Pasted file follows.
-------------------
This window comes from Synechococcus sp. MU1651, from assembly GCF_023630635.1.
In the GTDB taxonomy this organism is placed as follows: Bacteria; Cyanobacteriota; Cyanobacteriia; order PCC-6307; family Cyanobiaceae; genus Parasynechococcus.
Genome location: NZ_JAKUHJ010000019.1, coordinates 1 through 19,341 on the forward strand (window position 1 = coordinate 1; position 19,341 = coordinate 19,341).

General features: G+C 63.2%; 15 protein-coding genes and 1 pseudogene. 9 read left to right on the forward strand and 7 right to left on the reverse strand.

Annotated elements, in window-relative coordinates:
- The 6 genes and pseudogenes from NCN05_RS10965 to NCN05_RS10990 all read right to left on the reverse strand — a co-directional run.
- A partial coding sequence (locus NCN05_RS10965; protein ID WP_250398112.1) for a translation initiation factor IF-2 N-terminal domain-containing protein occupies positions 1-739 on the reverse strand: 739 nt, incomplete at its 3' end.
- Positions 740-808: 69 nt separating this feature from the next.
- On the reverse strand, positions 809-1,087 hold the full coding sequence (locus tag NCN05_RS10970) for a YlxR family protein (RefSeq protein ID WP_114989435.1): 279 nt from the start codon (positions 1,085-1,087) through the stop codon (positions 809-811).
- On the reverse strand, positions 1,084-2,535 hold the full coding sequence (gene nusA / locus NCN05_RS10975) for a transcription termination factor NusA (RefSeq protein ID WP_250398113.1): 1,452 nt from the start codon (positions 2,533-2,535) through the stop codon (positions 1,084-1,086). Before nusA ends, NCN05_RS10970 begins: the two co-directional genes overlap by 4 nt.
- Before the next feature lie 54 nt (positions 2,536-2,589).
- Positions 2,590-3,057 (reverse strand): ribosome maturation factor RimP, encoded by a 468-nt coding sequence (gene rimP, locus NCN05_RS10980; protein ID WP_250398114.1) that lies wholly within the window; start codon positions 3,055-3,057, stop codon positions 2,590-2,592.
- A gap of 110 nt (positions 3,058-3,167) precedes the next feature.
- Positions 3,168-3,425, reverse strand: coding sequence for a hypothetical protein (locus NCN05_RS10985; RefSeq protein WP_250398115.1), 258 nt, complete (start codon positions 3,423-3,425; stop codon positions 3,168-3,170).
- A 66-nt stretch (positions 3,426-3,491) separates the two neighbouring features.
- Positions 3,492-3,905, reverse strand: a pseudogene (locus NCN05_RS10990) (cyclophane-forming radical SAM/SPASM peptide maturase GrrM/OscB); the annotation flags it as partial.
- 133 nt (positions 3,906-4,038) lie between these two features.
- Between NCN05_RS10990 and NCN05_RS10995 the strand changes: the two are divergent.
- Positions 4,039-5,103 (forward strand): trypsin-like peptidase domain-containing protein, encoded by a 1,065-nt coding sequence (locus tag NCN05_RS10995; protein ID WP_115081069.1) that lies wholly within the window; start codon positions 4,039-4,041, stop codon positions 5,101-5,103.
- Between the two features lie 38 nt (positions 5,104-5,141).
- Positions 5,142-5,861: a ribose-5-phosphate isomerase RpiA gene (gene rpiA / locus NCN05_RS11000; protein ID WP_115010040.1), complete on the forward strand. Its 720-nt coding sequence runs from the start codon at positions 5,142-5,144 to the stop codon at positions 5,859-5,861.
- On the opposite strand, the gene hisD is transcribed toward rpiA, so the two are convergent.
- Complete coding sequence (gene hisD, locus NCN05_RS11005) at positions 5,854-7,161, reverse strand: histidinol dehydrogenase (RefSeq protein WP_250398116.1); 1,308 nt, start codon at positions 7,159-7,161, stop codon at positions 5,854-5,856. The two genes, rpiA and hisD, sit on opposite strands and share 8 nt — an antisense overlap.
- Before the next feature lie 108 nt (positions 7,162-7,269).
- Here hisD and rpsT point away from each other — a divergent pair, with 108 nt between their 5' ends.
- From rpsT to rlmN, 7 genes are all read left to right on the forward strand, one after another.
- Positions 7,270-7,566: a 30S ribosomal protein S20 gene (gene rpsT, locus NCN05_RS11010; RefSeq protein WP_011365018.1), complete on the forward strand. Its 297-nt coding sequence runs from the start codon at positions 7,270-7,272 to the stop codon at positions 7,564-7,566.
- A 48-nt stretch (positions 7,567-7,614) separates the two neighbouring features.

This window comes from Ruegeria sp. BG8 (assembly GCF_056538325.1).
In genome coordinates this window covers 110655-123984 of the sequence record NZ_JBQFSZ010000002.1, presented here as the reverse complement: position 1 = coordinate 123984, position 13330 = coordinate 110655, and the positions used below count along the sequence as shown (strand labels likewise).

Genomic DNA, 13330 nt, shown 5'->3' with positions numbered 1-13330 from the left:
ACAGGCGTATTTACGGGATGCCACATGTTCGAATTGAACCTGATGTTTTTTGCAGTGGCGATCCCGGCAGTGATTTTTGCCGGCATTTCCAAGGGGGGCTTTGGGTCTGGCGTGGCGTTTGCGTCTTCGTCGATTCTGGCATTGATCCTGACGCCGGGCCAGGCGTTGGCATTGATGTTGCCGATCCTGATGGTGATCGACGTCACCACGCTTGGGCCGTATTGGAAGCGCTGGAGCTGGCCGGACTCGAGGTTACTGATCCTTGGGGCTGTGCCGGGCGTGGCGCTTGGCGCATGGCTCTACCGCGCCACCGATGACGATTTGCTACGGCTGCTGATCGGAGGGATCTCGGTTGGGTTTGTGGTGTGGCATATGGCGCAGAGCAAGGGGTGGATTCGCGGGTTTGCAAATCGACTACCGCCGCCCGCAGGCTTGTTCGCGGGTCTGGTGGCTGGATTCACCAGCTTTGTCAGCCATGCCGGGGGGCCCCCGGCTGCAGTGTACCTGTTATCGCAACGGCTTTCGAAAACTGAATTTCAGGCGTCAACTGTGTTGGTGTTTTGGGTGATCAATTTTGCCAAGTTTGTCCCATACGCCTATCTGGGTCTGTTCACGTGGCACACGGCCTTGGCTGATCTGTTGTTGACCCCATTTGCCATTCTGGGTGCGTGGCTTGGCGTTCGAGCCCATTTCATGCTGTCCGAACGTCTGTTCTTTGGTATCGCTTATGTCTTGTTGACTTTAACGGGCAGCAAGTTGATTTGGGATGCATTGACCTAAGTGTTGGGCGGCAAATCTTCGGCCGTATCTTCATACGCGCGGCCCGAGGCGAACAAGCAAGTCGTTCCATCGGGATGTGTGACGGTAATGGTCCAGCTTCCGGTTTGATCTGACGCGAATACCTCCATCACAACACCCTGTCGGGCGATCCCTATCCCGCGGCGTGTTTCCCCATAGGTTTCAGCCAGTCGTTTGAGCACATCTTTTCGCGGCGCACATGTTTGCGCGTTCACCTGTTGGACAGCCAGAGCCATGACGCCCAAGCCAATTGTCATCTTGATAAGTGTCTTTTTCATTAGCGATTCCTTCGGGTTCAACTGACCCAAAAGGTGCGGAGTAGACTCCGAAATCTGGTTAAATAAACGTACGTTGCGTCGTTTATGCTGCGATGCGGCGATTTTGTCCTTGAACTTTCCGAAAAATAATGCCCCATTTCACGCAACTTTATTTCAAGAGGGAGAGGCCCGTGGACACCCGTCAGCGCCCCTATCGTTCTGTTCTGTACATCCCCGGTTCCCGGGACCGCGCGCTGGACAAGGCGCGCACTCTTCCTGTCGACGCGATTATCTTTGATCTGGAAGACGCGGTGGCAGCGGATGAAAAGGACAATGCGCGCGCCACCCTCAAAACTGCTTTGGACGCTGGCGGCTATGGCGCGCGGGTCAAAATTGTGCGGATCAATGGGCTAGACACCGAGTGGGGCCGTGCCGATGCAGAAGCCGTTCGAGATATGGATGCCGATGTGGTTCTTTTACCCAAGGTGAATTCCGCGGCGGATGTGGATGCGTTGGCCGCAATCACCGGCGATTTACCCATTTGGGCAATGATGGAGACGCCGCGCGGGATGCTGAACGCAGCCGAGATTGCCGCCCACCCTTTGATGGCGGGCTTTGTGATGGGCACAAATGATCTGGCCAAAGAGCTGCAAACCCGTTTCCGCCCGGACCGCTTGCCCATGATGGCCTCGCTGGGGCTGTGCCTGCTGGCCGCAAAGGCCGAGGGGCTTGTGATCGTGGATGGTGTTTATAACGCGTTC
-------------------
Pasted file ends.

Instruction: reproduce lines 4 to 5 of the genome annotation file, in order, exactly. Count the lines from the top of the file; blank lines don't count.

General features: G+C 63.2%; 15 protein-coding genes and 1 pseudogene. 9 read left to right on the forward strand and 7 right to left on the reverse strand.

Annotated elements, in window-relative coordinates: